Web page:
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Defunis v. Odegaard

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Bloomberg Law

Citation. 22 Ill.U.S. 312, 94 S. Ct. 1704, 40 L. Ed. 2d 164 (1974)

Brief Fact Summary. Marco DeFunis, Jr. applied for admission as a first-year student at the University of Washington Law School, a state-operated institution. When he was denied admission, he brought suit in a Washington trial court claiming that the admissions committee procedures were racially discriminatory.

Synopsis of Rule of Law. In federal cases before the Supreme Court, there must be an actual case and controversy which exists at the stages of appellate or certiorari review, and not simply at the date the action is initiated.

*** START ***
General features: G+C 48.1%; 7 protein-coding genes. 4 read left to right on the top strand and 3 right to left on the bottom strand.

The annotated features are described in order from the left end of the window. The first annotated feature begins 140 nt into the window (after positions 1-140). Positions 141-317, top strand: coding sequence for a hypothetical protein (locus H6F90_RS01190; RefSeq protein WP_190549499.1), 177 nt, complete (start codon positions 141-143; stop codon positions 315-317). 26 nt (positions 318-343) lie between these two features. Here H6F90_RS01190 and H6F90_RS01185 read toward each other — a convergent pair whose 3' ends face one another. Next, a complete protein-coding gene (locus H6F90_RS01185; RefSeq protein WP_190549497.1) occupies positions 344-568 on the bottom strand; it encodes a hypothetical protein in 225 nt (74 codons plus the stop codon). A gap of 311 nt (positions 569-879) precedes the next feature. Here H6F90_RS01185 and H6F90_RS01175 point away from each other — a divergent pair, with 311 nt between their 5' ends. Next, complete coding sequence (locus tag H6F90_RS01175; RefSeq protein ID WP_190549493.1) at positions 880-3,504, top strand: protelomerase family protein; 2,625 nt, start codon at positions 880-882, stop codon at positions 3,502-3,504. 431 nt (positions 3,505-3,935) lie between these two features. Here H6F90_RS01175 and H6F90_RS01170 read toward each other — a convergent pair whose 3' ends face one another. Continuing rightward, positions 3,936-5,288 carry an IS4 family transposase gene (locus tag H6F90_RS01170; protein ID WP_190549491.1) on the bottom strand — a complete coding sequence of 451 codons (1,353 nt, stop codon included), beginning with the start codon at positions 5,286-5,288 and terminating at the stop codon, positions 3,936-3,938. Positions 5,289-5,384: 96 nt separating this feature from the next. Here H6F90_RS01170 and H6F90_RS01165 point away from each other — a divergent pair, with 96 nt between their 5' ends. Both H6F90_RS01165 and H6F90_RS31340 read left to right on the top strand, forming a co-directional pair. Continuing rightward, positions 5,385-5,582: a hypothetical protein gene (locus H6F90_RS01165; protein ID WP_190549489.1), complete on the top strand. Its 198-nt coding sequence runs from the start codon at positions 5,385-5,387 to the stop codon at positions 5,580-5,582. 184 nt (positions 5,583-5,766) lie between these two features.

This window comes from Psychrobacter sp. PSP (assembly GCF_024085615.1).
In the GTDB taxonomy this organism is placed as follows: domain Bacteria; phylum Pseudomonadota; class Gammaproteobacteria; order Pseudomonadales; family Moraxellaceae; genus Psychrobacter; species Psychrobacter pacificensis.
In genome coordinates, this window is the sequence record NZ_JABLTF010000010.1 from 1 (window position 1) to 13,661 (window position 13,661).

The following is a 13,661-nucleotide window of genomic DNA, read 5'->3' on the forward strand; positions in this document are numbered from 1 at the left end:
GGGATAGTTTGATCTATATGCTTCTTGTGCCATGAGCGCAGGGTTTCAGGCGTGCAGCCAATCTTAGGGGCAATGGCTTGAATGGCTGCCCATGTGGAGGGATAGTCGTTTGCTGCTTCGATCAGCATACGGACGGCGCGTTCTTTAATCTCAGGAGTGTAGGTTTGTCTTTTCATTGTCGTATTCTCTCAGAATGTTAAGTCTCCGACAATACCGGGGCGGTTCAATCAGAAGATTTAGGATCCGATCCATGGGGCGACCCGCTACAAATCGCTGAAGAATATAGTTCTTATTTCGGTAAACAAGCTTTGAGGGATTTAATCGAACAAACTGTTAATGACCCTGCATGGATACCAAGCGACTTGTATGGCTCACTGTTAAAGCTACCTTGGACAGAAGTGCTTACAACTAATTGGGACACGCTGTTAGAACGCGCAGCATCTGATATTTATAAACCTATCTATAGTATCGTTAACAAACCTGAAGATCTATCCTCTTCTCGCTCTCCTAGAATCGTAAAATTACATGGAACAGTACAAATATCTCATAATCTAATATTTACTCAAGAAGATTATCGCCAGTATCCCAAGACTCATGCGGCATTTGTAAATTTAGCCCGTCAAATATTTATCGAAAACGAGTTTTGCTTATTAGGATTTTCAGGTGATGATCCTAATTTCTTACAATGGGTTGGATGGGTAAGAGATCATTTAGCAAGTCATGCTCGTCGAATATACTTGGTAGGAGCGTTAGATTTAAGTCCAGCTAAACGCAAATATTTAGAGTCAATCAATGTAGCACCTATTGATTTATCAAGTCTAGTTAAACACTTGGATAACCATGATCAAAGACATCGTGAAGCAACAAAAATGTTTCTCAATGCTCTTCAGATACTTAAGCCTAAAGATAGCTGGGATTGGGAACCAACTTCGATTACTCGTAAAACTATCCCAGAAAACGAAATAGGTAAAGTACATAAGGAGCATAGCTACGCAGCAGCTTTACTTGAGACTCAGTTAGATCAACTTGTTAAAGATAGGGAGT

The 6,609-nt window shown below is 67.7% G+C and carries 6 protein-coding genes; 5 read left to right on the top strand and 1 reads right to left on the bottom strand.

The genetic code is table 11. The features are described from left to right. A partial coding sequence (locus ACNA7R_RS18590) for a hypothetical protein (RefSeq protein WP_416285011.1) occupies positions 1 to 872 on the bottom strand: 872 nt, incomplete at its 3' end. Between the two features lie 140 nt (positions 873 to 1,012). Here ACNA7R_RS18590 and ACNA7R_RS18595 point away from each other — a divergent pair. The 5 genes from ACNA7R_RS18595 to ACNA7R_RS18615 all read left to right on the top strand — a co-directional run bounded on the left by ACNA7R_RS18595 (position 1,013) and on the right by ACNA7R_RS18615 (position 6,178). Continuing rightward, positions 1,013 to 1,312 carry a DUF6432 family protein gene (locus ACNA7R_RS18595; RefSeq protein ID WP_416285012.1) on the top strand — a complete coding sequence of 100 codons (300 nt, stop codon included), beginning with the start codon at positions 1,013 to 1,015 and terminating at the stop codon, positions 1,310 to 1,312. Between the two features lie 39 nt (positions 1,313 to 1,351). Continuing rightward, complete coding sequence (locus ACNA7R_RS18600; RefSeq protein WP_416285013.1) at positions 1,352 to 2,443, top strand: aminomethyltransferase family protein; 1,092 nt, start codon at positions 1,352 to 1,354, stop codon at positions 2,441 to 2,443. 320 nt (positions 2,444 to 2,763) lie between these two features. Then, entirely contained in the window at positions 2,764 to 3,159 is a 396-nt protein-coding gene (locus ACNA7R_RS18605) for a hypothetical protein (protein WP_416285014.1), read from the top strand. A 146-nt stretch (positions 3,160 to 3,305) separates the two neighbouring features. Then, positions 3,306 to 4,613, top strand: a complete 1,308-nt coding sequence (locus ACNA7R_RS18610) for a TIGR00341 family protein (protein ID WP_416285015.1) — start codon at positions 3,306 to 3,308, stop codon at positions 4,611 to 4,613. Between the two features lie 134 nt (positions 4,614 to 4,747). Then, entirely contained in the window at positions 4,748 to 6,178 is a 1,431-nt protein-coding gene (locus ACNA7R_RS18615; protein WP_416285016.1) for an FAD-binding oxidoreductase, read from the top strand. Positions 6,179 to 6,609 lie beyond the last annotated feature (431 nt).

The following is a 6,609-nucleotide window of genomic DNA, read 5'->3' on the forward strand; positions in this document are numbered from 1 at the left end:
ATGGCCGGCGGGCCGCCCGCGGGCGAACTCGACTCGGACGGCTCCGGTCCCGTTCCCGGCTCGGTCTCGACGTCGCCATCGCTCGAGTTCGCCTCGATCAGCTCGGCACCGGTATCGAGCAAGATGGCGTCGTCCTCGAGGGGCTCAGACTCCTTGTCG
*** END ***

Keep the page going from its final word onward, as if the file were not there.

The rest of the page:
Facts. Marco DeFunis, Jr. sued the University of Washington Law School, a state operated university. DeFunis argued that the University’s admissions policies and criteria were racially discriminatory. However, DeFunis was allowed to attend the law school during the case and was in his third year when the case was heard by the Court. Further, the University has agreed to let him graduate upon completion of his last year.

Issue. Does an actual controversy exist between the parties, capable of redress by the United States Supreme Court (Supreme Court)?

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